How Long Does It Take To Get Supplemental Security Income?
Someone who is blind, disabled or aged with limited income and resources may find themselves in dire financial straits. The Supplemental Security Income program available through the Social Security Administration provides a minimum level of income in the form of monthly cash benefits to pay for food and shelter, but you must first get through an application process and meet strict eligibility guidelines.
As you struggle with health and financial issues, the time it takes for Social Security to make a decision on your application feels like an eternity. The disability advocates at London Eligibility understand your stress and anxiety and offer skilled assistance with the application process and, if necessary, representation to appeal an adverse determination.
The following information about the process and tips on what can be done to expedite it should answer some of the questions you have, including how long it takes to get SSI. Use it and the advice of your disability advocate to ease some of the stress and anxiety you may be experiencing.
Do not get the Social Security disability programs confused
Two programs exist to pay SSD benefits to people who cannot work because of a disability or blindness, but each has different requirements you must meet in order to qualify for benefits. You can avoid needless processing delays and denial of your application by knowing in advance whether you meet the guidelines.
Social Security Disability Insurance is one of the SSD programs offering benefits to qualified individuals whose disability prevents them from working, but you need to have worked at jobs or through self-employment and paid Social Security taxes on the income. You do not need an earnings record from jobs or self-employment to qualify for SSI; however, there are limits on income and the value of resources that you do not have with SSDI.
Both SSDI and SSI use the same definition of “disabled” to determine whether adults meet the medical criteria for eligibility. You must have a medically determinable physical or mental impairment that prevents you from engaging in substantial gainful activity as would be required to perform work-related tasks. The impairments must be expected to last for at least 12 months or cause death, so temporary disability that might qualify for state disability programs would not meet the standard to qualify for SSDI and SSI.
One important distinction between the two programs as far as when payments begin after your application is approved is that payments through SSI begin immediately. You must be disabled for at least five months before receiving your first SSDI payment.
How long is the application process?
Social Security evaluates all aspects of your application to determine whether you meet eligibility guidelines. Making certain that your application is correctly filled out and that all information provided is accurate helps prevent delays caused by Social Security having to request additional information.
Keep in mind that medical records play a huge part in the process used by the Social Security Administration to determine whether you meet the medical criteria to qualify for benefits. Simply because your doctor says that you are disabled or blind still requires a careful review by the SSA of all medical records supporting your claim.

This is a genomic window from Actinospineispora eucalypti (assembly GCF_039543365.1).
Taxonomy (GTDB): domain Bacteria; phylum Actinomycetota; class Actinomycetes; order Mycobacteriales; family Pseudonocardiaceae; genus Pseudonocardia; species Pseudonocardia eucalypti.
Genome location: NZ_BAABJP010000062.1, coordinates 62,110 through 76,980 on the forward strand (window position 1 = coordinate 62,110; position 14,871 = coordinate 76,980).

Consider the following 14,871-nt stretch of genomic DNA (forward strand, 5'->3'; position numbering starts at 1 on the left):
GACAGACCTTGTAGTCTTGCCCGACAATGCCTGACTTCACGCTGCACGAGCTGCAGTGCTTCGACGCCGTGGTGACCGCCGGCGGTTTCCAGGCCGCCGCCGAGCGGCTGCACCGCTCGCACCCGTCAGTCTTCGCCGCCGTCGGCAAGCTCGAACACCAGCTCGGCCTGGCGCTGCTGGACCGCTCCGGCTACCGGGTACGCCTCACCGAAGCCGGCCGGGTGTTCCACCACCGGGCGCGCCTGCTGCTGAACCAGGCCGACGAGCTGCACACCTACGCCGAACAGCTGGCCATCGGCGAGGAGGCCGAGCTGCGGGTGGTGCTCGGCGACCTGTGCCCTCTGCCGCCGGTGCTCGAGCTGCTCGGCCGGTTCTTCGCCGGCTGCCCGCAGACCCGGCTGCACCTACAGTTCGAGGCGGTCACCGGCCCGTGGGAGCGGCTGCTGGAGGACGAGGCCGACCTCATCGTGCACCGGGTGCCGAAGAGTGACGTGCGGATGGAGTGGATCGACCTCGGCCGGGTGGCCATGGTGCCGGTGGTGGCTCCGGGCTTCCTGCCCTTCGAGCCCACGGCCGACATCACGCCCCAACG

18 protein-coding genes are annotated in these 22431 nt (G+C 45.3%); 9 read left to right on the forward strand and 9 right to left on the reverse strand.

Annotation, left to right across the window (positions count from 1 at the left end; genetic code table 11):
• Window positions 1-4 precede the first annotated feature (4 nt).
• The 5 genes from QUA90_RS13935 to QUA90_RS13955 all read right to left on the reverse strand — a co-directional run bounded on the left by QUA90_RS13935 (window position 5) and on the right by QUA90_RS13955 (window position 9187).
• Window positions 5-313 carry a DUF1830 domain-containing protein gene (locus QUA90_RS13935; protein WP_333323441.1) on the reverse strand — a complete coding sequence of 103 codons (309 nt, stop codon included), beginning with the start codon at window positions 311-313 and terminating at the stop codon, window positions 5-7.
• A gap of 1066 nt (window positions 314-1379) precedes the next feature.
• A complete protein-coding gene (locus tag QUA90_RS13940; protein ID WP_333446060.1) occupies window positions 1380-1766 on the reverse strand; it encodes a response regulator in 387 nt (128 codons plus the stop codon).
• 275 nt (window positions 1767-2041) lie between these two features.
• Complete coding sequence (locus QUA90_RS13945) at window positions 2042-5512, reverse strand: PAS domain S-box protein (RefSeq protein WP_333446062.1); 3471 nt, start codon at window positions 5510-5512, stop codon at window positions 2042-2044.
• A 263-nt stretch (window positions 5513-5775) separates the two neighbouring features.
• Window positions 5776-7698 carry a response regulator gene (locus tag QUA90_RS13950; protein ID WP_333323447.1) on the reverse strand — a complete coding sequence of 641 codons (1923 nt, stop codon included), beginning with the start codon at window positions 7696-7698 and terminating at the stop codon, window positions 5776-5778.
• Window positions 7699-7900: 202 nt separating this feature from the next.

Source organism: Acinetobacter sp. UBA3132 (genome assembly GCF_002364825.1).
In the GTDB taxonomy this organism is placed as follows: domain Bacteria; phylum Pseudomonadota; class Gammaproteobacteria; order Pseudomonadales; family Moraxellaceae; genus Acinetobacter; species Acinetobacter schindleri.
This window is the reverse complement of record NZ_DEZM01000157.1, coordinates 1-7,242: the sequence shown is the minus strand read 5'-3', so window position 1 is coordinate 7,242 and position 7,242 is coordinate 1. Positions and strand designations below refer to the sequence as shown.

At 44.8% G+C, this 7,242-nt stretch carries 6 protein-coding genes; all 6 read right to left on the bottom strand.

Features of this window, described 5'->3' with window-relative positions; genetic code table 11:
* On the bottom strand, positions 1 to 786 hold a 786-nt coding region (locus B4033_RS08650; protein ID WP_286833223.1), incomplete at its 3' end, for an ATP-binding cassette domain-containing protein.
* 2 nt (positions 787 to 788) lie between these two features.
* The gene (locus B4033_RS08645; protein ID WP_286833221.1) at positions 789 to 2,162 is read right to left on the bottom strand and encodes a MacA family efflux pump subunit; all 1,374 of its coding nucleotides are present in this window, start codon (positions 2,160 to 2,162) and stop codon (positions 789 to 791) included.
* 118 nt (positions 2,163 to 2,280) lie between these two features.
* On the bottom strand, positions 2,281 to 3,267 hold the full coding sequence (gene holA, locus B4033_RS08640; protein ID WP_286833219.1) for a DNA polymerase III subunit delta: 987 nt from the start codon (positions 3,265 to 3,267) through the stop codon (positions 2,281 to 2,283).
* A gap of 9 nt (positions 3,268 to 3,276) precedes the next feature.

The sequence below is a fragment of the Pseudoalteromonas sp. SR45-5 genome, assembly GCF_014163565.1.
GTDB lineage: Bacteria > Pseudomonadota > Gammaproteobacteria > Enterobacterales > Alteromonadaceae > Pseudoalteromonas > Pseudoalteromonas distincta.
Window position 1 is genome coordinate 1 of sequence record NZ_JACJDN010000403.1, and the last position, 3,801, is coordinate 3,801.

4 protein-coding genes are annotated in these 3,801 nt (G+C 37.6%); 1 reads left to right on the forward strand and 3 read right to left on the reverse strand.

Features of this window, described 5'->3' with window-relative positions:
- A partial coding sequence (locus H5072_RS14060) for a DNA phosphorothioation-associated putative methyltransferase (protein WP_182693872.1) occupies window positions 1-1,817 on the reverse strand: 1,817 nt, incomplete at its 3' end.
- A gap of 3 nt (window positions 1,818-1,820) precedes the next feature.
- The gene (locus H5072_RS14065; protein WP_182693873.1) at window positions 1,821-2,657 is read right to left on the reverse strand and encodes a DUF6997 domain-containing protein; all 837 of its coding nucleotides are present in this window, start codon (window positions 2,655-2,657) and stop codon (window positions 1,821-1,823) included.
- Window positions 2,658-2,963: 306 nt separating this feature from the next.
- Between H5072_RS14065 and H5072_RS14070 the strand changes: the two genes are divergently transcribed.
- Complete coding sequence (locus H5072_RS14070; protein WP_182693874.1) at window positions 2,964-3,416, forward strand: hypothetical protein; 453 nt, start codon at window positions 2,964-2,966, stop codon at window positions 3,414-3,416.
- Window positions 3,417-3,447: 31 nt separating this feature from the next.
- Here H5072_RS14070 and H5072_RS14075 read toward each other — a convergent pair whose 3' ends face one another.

Those records must contain sufficient documentation for the SSA to approve your claim. The records should include the following:
1). Notes of clinical examinations and findings.
2). X-rays and other diagnostic testing results.
3). Results of blood work and other laboratory testing.
4). Statements of diagnosis and prognosis prepared by your treating physician or medical provider.
5). Psychiatric and psychological testing and evaluation results for individuals disabled because of a mental impairment.
Incomplete medical records or the failure of medical providers to respond to Social Security requests for your records delays the approval process. Your SSI disability advocate at London Eligibility contacts your medical providers to ensure that the records needed to support your claim for Social Security disability benefits are provided to the SSA in a timely manner.
It is telling to note that the SSA website states that it takes three to five months to review and make a determination on a typical application for SSD benefits. It also cautions applicants about delays in the process caused by an inability to obtain an applicant’s medical records. Keep in mind that appeals of an adverse decision take longer.
What can you do to expedite the process?
You can avoid delays in the processing of your claim for SSD benefits in several ways, including:
1). Review with your disability advocate the eligibility requirements to make certain that you qualify for SSI.
2). Instead of waiting for Social Security to request medical records and other documents, a disability advocate at London Eligibility submits them with the application.
3). Keep all appointments scheduled with your doctors and follow the treatment plan they recommend for you.
4). Be honest and truthful when preparing the application and in all interactions that you have with your disability advocate and with Social Security.
If your initial application for SSD benefits is denied, you have the right to appeal the determination, but you must act quickly because there are deadlines for filing for a review.
A disability advocate can help
Applying for SSDI and SSI benefits can be a lengthy and confusing process unless work with someone who understands Social Security laws and regulations. Let a disability advocate at London Eligibility review your claim and help with your application or appeal. Contact us today for a free consultation.